Student maintenance grants abolished in England
Students from low income families starting university courses in England are no longer able to apply for grants towards living costs.
Under changes that came into effect on Monday 1 August 2016, grants for students from low-income homes will be replaced by loans. Previously, students from families with annual incomes of £25,000 or less received a full grant of £3,387 a year.
The change was announced by George Osborne, the then Chancellor of the Exchequer, in his Summer Budget 2015. The thinking behind the move is that going to university boosts employability and earnings.
However, a new report by the Intergenerational Foundation lobby group, published recently, suggests that having to pay back student debts will wipe out any graduate premium for most professions.
Many leading educational organisations have also expressed concern about the effects it may have on students from poorer backgrounds. Some say it will deter people from the most disadvantaged backgrounds from attending university or leave them with even greater debt.
The National Union of Students (NUS)
NUS vice-president Sorana Vieru said: "It's a disgraceful change that basically punishes poorer students simply for being poor, so they have to take a bigger loan than those students from privileged backgrounds.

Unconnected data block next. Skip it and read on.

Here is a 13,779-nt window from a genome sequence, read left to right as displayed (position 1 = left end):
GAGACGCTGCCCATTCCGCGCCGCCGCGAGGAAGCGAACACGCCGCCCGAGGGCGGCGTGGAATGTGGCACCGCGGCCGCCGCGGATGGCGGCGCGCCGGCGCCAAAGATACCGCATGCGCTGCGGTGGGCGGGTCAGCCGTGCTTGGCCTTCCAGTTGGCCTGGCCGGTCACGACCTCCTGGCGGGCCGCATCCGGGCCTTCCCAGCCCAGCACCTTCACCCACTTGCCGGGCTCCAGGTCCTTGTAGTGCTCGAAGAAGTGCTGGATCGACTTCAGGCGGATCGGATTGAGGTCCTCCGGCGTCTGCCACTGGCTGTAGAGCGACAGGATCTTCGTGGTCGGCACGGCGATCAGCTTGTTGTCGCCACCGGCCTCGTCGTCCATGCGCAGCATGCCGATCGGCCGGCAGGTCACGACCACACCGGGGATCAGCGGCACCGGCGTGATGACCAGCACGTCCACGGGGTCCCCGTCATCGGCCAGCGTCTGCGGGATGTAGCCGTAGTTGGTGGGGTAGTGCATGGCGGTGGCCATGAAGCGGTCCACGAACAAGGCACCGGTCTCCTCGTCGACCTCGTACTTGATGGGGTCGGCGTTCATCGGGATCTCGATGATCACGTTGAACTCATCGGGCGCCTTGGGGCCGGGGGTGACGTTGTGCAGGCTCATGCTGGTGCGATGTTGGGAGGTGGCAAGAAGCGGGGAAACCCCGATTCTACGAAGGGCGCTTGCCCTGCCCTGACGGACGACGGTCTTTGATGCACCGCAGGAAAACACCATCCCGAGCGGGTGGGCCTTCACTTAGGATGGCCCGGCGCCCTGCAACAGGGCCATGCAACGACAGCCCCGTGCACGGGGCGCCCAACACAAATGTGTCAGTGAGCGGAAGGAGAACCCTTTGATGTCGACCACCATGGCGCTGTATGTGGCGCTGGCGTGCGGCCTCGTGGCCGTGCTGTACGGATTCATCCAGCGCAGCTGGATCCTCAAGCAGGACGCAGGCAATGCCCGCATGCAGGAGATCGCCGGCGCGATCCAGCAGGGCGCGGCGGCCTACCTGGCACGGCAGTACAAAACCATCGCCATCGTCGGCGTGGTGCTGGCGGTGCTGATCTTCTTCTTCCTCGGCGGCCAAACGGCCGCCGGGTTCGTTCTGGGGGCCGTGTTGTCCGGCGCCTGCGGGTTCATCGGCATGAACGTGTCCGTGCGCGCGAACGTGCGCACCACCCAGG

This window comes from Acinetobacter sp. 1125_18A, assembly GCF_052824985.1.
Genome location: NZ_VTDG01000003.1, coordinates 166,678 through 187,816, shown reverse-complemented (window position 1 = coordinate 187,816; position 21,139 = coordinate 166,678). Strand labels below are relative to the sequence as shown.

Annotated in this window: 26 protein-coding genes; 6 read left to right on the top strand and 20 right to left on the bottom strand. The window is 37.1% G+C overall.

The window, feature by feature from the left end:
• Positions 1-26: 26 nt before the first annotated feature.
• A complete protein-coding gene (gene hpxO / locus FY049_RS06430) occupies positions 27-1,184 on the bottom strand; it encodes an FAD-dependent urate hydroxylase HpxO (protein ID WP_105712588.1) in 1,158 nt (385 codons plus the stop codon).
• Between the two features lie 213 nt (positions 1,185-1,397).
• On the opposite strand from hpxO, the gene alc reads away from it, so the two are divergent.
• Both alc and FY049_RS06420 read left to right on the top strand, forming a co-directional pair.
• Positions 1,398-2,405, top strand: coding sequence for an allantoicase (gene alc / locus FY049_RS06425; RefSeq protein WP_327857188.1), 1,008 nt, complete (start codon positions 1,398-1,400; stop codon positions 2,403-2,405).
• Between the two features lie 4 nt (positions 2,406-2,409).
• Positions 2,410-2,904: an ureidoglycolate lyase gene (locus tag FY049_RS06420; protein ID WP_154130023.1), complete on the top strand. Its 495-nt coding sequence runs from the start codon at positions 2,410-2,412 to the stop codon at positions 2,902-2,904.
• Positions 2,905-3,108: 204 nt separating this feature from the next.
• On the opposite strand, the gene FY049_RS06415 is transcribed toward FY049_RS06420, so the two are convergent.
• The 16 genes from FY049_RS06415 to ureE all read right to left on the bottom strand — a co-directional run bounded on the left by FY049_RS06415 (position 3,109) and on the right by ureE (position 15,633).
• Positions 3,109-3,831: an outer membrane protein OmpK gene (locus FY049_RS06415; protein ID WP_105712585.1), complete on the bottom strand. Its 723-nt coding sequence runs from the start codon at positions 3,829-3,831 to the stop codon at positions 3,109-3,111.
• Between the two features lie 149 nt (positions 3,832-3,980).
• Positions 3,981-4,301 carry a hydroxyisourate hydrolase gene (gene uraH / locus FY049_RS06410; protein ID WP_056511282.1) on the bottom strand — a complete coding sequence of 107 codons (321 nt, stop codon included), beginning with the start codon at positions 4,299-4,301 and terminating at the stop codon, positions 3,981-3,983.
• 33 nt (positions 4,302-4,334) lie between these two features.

"It could put off students from underprivileged backgrounds from applying, who might not understand how the loan system works or are very debt-averse.
"We also know that mature students are way more debt-averse than younger students and BME (black and minority ethnic) students perceive student debt on a par with commercial debt."
University College Union (UCU)
Sally Hunt, General Secretary of the University College Union (UCU), said: “Cost does matter and there is a very real danger that raising tuition fees combined with the ending of maintenance grants will damage progress made by widening participation initiatives.”
She said recent UCU research showed that when young people choose to go to university, those from disadvantaged backgrounds are more likely to put cost at the forefront of their decision-making, often opting for institutions close to home that offer cheaper study that can be combined with part-time work.
“The continued squeeze on students", she added, "risks creating a polarised university system of haves and have-nots where costs determines young people’s choices.”
If you are in higher or further education, you can find out what help may be available to you through benefits, grants or other financial support. Depending on your personal situation and where you reside, you may find the following information pages useful:
To find out what help may be available from grant giving charities, you can use the Turn2us Grants Search which contains details of over 3000 charitable funds, including many educational charities.
Find an Adviser
You can also use our Find an Adviser tool to find face to face advice in your local area.
If you come from Wales, Scotland or Northern Ireland
Contact the Student Finance service for the country you come from for further information about what is available.